Join Edinburgh’s Compact Partnership as we discuss what makes a ‘Good Place to Live’ and what Edinburgh needs to achieve this.
Last August a working group of EVOC’s Children, Young People and Families Network met to discuss co-producing ideas for system change within children’s services. The group identified family support as a priority area for investigation.
Join us for a thinkSpace event that will bring together third sector organisations in Scotland, as well as representatives from City of Edinburgh Council and NHS Lothian, to develop ideas around system change to improve the lives of Children and Young People in Edinburgh.
The purpose of this meeting is to build shared understanding- of change, systems, barriers and solutions- so that we can move on to a more in-depth conversation with The Children’s Partnership in Edinburgh.
The outcomes of this event will be to:
- Build stronger strategic collaboration between relevant third sector organisations on partnership and prevention in family support.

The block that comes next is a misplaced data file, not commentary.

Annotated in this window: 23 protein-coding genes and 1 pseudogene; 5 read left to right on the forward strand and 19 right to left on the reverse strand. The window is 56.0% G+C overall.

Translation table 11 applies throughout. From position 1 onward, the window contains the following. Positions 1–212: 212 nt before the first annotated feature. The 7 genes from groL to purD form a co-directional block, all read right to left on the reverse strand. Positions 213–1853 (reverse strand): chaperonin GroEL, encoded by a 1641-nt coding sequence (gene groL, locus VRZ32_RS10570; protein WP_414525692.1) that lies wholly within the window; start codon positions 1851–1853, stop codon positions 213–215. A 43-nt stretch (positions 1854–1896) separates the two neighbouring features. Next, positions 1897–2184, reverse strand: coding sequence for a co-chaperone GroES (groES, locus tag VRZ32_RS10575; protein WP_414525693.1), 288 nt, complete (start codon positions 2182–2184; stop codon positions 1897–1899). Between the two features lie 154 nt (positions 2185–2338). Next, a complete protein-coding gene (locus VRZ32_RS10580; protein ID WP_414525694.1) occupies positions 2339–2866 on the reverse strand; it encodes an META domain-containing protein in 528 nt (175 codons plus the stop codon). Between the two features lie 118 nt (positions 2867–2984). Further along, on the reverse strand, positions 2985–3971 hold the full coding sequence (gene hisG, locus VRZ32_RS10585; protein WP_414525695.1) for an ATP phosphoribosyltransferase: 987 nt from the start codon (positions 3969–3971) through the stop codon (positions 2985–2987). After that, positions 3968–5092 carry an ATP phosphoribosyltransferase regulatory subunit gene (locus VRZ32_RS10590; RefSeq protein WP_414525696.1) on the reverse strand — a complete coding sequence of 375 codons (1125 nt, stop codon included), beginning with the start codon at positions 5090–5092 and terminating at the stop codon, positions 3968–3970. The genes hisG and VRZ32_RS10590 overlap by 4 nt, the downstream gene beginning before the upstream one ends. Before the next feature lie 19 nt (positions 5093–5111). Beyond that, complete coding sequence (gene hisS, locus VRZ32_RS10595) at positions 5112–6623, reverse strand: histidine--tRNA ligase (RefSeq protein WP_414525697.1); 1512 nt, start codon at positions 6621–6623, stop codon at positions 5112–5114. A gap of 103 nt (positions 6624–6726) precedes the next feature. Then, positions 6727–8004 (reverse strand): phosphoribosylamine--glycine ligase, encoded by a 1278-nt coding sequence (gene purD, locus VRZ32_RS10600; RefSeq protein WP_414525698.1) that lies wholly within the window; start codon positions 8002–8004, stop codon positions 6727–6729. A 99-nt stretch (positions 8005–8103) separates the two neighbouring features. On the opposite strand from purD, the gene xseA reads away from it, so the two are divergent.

- Find two or three test of change ideas that focus on prevention to take forward in partnership with the public sector.
- Mobilize relevant third sector organisations to continue to build on partnership and prevention strategies with the public sector over the term of the Children’s Services Plan.
Eddie Kane from Barnardo’s Scotland and Andrew Murray from Safe Families for Children Scotland will be presenting their learnings from the consortium North-East Together. The consortium is made up of third sector organisations in North-East Glasgow, who have been working together to expand the capacity of the third sector to take on more families who don’t require long-term statutory intervention. Analysis of data has shown that a sizable proportion of referrals involve low-level crisis intervention, poverty and/or social isolation. Many of these referrals could be taken on by third sector organisations through improved partnership working and support.
A wide range of members from the Children, Young People and Families Network in Edinburgh will also be presenting their learned experience and test of change ideas.
The outcomes, ideas and discussions generated at this event will inform dialogue between all partners that provide Children’s Services in Edinburgh about improving early support for families.